Researchers at the University of Bristol’s Quantum Engineering Technology Labs have demonstrated a new type of silicon chip that can help building and testing quantum computers and could find their way into your mobile phone to secure information.
Scientific effort worldwide is focused on attempting to use silicon photonics to realise quantum technologies, such as super-secure communications, quantum super computers and new ways build increased sensitivity sensors. Silicon photonic chips process information made of light using an area millions of times smaller than if you were to try make the equivalent device using individual lenses, mirrors and other optics.
Now, researchers at the University of Bristol have made a breakthrough for silicon quantum photonics — they have developed new type of on-chip detector capable of measuring quantum mechanical behavior within the integrated chip architecture. This is a new tool for making sure silicon photonic processors work the way they are designed and can themselves be used for other tasks, such as generating random numbers for cryptography, vital for the security industry, and as an important part of new types of optical sensor.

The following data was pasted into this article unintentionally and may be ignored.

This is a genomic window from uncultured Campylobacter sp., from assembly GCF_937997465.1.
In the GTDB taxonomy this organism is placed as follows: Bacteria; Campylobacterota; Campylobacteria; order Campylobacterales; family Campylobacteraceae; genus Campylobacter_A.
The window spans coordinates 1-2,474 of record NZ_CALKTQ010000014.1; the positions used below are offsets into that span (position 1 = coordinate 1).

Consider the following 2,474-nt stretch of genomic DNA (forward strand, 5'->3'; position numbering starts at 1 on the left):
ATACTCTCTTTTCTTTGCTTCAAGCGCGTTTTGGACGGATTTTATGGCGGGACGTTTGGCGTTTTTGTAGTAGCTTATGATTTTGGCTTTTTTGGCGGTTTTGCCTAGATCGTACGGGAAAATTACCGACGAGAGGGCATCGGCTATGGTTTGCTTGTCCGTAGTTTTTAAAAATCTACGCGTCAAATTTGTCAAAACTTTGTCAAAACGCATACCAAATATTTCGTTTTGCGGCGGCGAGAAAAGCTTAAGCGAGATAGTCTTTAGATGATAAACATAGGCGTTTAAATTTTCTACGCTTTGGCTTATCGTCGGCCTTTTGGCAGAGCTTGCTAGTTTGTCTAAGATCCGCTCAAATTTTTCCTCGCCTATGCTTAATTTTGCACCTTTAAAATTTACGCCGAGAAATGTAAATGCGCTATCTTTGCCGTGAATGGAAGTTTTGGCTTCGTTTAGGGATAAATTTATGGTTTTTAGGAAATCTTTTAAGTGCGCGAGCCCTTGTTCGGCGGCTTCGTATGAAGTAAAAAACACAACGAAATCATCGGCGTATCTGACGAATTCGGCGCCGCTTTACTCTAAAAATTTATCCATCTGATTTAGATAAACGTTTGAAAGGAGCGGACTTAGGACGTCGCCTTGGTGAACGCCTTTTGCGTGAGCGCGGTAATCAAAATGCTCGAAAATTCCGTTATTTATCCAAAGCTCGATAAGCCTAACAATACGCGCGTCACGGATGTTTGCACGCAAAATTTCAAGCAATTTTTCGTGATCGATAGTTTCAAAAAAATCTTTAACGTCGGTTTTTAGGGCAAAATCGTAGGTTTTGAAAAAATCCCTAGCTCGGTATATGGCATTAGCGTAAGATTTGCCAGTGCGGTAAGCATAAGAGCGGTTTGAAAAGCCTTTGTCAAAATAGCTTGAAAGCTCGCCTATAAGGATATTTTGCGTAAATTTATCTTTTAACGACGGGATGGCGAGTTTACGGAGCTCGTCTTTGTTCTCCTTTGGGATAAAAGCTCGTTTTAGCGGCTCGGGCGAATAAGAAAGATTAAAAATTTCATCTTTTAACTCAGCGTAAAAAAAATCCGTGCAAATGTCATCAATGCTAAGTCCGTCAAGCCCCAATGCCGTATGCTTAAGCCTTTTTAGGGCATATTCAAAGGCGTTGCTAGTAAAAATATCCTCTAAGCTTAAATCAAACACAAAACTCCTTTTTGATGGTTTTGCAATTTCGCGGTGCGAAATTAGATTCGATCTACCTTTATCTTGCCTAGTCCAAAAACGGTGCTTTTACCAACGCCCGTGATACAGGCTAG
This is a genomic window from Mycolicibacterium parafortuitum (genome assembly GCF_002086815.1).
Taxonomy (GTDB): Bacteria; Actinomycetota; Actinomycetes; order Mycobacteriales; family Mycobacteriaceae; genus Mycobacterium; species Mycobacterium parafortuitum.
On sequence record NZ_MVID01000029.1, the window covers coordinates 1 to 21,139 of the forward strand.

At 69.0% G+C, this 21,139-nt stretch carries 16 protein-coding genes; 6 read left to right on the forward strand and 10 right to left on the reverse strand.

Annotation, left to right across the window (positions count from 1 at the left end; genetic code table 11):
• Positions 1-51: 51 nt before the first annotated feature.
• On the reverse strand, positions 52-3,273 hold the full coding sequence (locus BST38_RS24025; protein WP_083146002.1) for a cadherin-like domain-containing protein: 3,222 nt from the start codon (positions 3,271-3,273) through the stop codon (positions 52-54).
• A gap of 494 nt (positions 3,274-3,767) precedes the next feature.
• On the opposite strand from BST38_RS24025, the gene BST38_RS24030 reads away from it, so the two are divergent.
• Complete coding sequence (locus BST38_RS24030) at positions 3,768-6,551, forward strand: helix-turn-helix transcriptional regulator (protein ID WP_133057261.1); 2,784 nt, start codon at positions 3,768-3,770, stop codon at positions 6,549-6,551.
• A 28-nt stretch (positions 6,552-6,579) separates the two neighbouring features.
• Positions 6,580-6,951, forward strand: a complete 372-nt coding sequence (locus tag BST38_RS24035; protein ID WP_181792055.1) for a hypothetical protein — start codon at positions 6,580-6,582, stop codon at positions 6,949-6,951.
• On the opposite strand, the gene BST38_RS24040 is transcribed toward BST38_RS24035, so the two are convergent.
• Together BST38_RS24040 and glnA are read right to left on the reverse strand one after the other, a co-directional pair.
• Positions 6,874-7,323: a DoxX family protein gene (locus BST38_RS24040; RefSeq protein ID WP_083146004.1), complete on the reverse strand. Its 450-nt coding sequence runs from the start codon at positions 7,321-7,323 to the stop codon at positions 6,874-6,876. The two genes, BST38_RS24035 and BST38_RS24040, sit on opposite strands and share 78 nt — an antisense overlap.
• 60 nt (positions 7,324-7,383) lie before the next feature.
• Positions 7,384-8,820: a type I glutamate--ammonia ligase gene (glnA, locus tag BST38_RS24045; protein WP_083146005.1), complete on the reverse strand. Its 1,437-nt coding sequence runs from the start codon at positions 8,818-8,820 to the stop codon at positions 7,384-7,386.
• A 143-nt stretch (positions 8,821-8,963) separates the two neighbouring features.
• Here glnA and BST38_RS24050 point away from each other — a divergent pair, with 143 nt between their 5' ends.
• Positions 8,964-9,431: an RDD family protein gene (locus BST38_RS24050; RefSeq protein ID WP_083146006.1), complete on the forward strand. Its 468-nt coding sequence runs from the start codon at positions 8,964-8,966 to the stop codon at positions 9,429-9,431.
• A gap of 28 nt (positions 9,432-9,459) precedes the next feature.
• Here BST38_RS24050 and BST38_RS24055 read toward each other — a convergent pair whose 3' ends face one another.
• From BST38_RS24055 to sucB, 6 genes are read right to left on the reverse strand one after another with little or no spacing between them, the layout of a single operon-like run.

PhD student Giacomo Ferranti explained, “The great thing about the detector is that it works at room temperature. A lot of single photon detection requires cryogenics at ~4 Kelvin” (minus 270 degrees centigrade).
"While those cold detectors have their own amazing benefits, they are currently expensive and require large cryogenic fridges. Our detector is both small enough to sit on a human hair and can work in normal room temperature conditions."
One of the key applications that the detector has already been used for by the researchers is to generate random numbers.
"The ability to generate truly random numbers with a machine, without any bias, is actually a very difficult task” explains Francesco Raffaelli, another PhD student responsible for the project. “Random numbers have all sorts of applications, but the one that interests me the most is its use for cryptography and quantum cryptography. One day soon, I imagine these devices will be routinely part of the micro-processor on your desktop PC and in your mobile phone to keep them secure."
SOURCE: University of Bristol